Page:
Luke 14:4

ESV But they remained silent. Then he took him and healed him and sent him away.
NIV But they remained silent. So taking hold of the man, he healed him and sent him on his way.
NASB But they kept silent. And He took hold of him and healed him, and sent him away.
CSB But they kept silent. He took the man, healed him, and sent him away.
NLT When they refused to answer, Jesus touched the sick man and healed him and sent him away.
KJV And they held their peace. And he took him, and healed him, and let him go;
NKJV But they kept silent. And He took him and healed him, and let him go.

What does Luke 14:4 mean?

In this section (Luke 14:1—15:32), Jesus explains who may enter the kingdom of God. The section starts with a man who has "dropsy:" probably the severe and debilitating swelling also called "edema." The Pharisees think they can enter God's kingdom by obeying the extra-biblical rules the scribes created. That includes not treating chronic diseases on the Sabbath. Jesus knows that healing is the manifestation of the kingdom of God no matter what day it is (Isaiah 35:6).

During His ministry, Jesus does three things that the Pharisees consider unforgiveable: He declares the sins of people forgiven (Mark 2:5; Luke 7:48); He heals on the Sabbath (Mark 3:1–5; Luke 13:10–16); and He exposes the hypocrisy of religious leaders (Luke 11:17–20, 42–52). Because of these acts, they want to destroy Him (Mark 3:6; Luke 6:11; 11:53–54; John 5:16). Jesus, on the other hand, wants them to accept that YHWH (Exodus 3:15) is a loving, generous God. He does not pile on burdensome rules like they do. He will provide the rest that comes from healing on the Sabbath. He wants to forgive people.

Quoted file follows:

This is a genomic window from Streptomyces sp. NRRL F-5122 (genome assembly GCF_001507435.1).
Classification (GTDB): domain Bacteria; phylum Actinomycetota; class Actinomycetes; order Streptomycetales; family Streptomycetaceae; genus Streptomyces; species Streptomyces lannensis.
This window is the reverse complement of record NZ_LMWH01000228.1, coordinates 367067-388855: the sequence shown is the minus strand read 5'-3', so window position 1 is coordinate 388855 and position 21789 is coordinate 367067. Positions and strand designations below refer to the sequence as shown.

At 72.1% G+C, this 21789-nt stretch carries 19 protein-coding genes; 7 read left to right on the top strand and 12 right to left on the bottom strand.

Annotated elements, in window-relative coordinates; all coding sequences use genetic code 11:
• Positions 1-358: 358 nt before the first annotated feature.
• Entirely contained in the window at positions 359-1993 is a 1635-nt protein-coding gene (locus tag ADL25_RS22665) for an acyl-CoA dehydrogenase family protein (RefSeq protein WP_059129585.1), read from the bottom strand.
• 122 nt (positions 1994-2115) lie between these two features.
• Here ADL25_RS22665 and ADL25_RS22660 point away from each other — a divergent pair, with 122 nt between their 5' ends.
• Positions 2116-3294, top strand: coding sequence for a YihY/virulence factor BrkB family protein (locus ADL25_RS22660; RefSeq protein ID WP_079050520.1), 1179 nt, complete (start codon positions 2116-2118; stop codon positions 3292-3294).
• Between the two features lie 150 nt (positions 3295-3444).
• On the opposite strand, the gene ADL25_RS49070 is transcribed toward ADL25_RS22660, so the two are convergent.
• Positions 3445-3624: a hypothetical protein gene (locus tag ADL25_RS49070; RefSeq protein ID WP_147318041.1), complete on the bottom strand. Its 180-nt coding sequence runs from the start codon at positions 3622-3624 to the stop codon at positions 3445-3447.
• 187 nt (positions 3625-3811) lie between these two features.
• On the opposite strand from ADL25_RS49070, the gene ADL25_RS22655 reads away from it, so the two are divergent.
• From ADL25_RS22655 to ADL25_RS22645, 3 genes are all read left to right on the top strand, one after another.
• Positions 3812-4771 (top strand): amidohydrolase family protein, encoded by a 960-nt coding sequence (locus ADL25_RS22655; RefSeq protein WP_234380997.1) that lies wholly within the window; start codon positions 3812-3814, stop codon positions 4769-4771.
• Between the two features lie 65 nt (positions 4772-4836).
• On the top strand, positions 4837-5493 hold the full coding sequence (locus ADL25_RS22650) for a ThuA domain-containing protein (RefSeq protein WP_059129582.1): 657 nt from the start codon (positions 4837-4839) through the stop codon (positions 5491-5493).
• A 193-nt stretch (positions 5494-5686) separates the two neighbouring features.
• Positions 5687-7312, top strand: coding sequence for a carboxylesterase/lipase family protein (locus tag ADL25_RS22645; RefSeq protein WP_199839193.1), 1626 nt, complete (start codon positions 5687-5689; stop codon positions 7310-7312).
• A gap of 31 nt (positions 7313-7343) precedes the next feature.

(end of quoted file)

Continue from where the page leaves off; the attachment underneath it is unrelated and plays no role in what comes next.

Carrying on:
The Pharisees don't understand Jesus' message, but they try to manipulate Him into breaking their rules. They are at a formal dinner on the Sabbath and a man with serious fluid retention is present (Luke 14:1–2). Jesus has asked them what they believe: "Is it lawful to heal on the Sabbath, or not?" (Luke 14:3). Normally, such a question would introduce a lively debate, but that's not the Pharisees' goal. All they need to do is wait. Jesus will heal the man, and they will have more ammunition against Him.

The text says Jesus "took" the man. The Greek for "took" often includes grabbing or otherwise touching. Leviticus 15:3–12 seems to indicate that touching such a man makes Jesus ceremonially unclean. It is not a sin to be unclean, but it is an odd choice to voluntarily become unclean at another's house while preparing to lie on their couch and eat their food.

It's interesting how Jesus protects the man by sending him away. He often protects those He heals by drawing them away from the crowd or telling them to keep their healing quiet (Mark 1:43–44; 7:33; 8:23; Luke 8:51, 56). On the other hand, sometimes He draws attention to healing (Luke 8:45; 13:12). Which He chooses depends on the situation and His goal.
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